U of M Natural Resource Institute master’s candidate Bridgette Antze has birds on the brain – savannah sparrows (Passerculus sandwichensis) in particular.
The savannah sparrow is a ubiquitous North American migratory songbird species, with breeding ranges extending into Canada’s high north. During the breeding season, these birds primarily subsist on insects; on their winter range, seeds become the staple dietary item. A variety of regionally specific savannah sparrow subspecies exist, each with slight differences in dialect and plumage colouration. Though variations do occur, common distinctive features include a dash of yellow colour running before and above the eye, and an insect-like song that sounds like “tickety-zee-zay” or “take-take-take-it-eeasy.”
“I am interested in whether noise produced by oil infrastructure masks or otherwise interferes with alarm calls that savannah sparrows use to communicate threats close to their nests,” Antze tells the Gradzette.
“There is increasing evidence that anthropogenic [human produced] noise can be harmful to birds and other wildlife; however, the mechanisms by which noise threaten wildlife are not entirely clear. My research is helpful in that it directly tests one mechanism [oil infrastructure] by which noise may affect birds.”
Antze has been developing skills as a wildlife professional since the age of 17; spending a summer as an Ontario Parks’ ranger; volunteering with a Costa Rican leatherback sea turtle recovery program for a time; working for five summers as a naturalist in Killarney Provincial Park, Ontario; participating in a research project studying acorn woodpeckers in California; and completing her undergraduate thesis research at Dalhousie University on grooming behaviours of buton macaques in Sulawasi, Indonesia.
Although that diverse track record looks to be comparatively light on ornithological (bird) experience, Antze is an avid birder and has also spent the last two summers working with birds in Alberta’s grassland region under Nicola Koper, her U of M master’s supervisor and authority figure in the landscape ecology and conservation of songbirds and prairie ecosystems.
Birds are generally regarded as practical model species in the field of ecology for several key reasons.
“They are abundant, widespread, environmentally sensitive, and behaviourally interesting,” notes Antze. “Grassland songbirds are particularly important to study from a conservation perspective, because as a group they are declining at a faster rate than songbirds of any other ecosystem in North America.”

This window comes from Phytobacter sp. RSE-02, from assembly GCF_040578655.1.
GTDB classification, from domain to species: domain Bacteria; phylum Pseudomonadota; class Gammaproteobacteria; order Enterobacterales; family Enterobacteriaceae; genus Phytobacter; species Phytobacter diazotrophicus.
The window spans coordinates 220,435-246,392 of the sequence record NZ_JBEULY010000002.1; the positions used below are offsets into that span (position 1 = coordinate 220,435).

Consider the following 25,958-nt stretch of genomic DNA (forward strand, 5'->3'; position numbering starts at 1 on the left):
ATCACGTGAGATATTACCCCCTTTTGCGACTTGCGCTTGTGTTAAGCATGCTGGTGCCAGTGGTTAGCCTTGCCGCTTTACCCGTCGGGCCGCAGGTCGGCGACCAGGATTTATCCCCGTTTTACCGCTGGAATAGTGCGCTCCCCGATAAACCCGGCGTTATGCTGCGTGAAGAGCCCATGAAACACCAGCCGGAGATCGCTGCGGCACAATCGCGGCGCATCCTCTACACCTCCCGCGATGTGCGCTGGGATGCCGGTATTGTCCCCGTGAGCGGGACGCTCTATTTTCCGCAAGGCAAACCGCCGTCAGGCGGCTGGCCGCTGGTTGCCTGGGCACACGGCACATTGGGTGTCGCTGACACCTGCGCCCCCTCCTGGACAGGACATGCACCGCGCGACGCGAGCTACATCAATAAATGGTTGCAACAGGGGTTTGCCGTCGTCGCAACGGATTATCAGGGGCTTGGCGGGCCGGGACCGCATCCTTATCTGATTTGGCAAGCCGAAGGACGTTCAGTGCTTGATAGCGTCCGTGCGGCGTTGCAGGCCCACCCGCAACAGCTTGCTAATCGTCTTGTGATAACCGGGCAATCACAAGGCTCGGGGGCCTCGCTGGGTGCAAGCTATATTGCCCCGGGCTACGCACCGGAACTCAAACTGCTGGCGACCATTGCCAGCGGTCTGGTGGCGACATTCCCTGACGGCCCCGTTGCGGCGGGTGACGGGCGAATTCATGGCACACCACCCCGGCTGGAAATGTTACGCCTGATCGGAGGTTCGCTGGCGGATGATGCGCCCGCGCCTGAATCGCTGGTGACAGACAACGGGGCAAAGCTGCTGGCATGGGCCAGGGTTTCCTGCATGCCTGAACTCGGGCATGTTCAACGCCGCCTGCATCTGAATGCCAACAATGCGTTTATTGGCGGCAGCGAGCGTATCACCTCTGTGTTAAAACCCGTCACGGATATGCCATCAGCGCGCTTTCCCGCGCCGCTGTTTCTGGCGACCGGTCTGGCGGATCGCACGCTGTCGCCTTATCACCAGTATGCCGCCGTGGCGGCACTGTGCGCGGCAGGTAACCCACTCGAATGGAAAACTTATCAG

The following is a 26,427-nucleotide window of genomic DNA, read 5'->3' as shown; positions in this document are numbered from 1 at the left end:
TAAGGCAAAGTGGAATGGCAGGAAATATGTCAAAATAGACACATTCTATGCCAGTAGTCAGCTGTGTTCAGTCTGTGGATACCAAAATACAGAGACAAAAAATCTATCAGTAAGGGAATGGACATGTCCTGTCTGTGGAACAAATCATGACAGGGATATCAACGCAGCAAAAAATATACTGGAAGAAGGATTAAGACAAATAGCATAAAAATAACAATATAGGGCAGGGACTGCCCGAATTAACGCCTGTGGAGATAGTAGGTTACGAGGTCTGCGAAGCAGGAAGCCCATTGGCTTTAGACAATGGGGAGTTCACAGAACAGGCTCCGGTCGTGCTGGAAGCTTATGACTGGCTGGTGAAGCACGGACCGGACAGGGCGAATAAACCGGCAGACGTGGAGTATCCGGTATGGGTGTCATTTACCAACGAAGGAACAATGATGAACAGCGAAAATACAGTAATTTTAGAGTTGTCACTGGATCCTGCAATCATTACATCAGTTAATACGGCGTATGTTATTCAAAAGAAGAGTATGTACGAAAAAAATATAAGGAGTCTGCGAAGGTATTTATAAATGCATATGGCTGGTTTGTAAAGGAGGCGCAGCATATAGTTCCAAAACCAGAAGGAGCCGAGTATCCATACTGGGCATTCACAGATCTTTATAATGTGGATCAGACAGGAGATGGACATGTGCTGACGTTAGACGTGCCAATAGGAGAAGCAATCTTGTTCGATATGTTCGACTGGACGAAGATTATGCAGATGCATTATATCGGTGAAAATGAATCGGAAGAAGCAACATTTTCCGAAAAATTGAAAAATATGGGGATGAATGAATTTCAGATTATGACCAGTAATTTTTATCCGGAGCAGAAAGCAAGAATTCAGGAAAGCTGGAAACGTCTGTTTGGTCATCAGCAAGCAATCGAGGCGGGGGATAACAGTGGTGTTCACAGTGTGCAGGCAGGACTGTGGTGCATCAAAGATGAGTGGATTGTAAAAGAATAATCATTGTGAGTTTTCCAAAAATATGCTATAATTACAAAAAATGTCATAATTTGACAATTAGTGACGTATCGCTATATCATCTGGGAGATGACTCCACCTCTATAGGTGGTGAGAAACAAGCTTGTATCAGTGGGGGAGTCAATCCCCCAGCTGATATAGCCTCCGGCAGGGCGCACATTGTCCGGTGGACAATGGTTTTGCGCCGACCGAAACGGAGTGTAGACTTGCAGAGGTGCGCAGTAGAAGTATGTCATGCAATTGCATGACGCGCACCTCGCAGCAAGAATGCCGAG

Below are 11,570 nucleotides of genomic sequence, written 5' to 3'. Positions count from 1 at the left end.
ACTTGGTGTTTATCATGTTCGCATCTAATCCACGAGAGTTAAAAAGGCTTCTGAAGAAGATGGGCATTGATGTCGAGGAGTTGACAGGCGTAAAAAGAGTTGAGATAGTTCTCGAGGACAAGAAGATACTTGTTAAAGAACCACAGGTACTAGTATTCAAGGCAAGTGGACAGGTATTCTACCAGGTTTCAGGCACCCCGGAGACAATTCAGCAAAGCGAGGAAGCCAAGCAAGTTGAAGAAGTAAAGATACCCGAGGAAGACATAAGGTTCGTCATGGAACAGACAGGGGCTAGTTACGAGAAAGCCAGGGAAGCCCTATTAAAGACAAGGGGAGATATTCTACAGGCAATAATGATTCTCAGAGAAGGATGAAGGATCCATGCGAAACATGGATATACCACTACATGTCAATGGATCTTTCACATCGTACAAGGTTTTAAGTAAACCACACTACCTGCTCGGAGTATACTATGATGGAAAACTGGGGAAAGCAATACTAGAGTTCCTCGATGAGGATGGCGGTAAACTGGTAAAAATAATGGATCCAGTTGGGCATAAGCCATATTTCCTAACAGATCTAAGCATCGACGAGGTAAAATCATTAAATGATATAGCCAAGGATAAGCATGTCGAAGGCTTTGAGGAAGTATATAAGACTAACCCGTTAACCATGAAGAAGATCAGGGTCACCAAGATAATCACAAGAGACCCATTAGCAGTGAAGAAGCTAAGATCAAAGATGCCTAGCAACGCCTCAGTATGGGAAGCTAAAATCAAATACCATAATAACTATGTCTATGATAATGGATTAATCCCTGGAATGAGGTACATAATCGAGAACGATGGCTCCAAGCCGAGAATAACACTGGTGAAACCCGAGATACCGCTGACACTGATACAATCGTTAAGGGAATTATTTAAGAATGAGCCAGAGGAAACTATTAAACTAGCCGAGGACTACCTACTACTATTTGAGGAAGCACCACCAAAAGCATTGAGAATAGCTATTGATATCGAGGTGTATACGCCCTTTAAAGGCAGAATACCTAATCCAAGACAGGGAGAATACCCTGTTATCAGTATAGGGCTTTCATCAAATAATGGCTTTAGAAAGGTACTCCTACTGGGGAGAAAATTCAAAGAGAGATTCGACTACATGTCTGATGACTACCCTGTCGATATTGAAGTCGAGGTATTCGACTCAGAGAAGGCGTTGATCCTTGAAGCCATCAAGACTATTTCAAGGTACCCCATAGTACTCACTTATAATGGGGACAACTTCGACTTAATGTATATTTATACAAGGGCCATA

Antze’s study sites are scattered about Southeast Alberta’s badlands: specifically, her field research takes place at oil extraction areas, with industry-associated noise presence, located in the mixed-grass prairies of Brooks, Alta.
The homogeny of light beige grasses provides camouflage for a great many, equally inconspicuously coloured, prairie-nesting songbirds, making them hard to place in the field. Well hidden they may be, in two-person teams, researchers like Antze ably drag sections of taut rope along the grassy ground. It’s a crude, if not effective, approach: upon the rope brushing over top of nests, the incubating parent flees in a start, exposing the nest’s location. From there on, Antze and her field technicians monitor the nests’ brood.
“Once the nestlings have hatched, I conduct playback experiments, in which I play [prerecorded] alarm calls close to savannah sparrow nests, and measure the responses of parent birds,” says Antze. “This allows me to determine whether birds react differently to alarm calls in noisier areas.”
Alarm calls are those vocalizations uttered when, for example, a potential predator is detected somewhere in the general vicinity.
“I also record alarm calls of parent birds, to determine whether they change the amplitude or structure of their calls in noisier areas, to compensate for noise interference.”
Studying grassland birds comes with its own set of logistical challenges unfamiliar to the garden-variety laboratory-bound scientist. Fickle weather conditions are forever threatening to compromise the ability of seasonal researchers like Antze to conduct observational surveys in the field.
“Weather can be unpredictable out on the prairies, and there’s nothing scarier than being stuck out in the middle of a field when a storm is approaching,” says Antze. “To make matters worse, the dirt roads around my field sites turn to mud when it rains, making them inaccessible. It only took getting a truck stuck once to learn that lesson!”
That being said, Antze reflects that it is the conditions and time spent outdoors doing fieldwork alongside interesting coworkers that makes her graduate school program worthwhile. The time commitment, workload, and “challenge of maintaining a good work/life balance” during grad school are things she is unlikely to miss upon completion, however, as she is enthusiastically looking forward to getting into the workforce.
“I’d like to work for government or an NGO, in a parks/resource management type setting. My ideal position would allow me to maintain some creative control over my research, but would also allow me to conduct research that influences policy. I’m not ruling out the possibility of a PhD eventually, but I’d like to get a career established with the education I have first.”
This article was originally published in the Gradzette.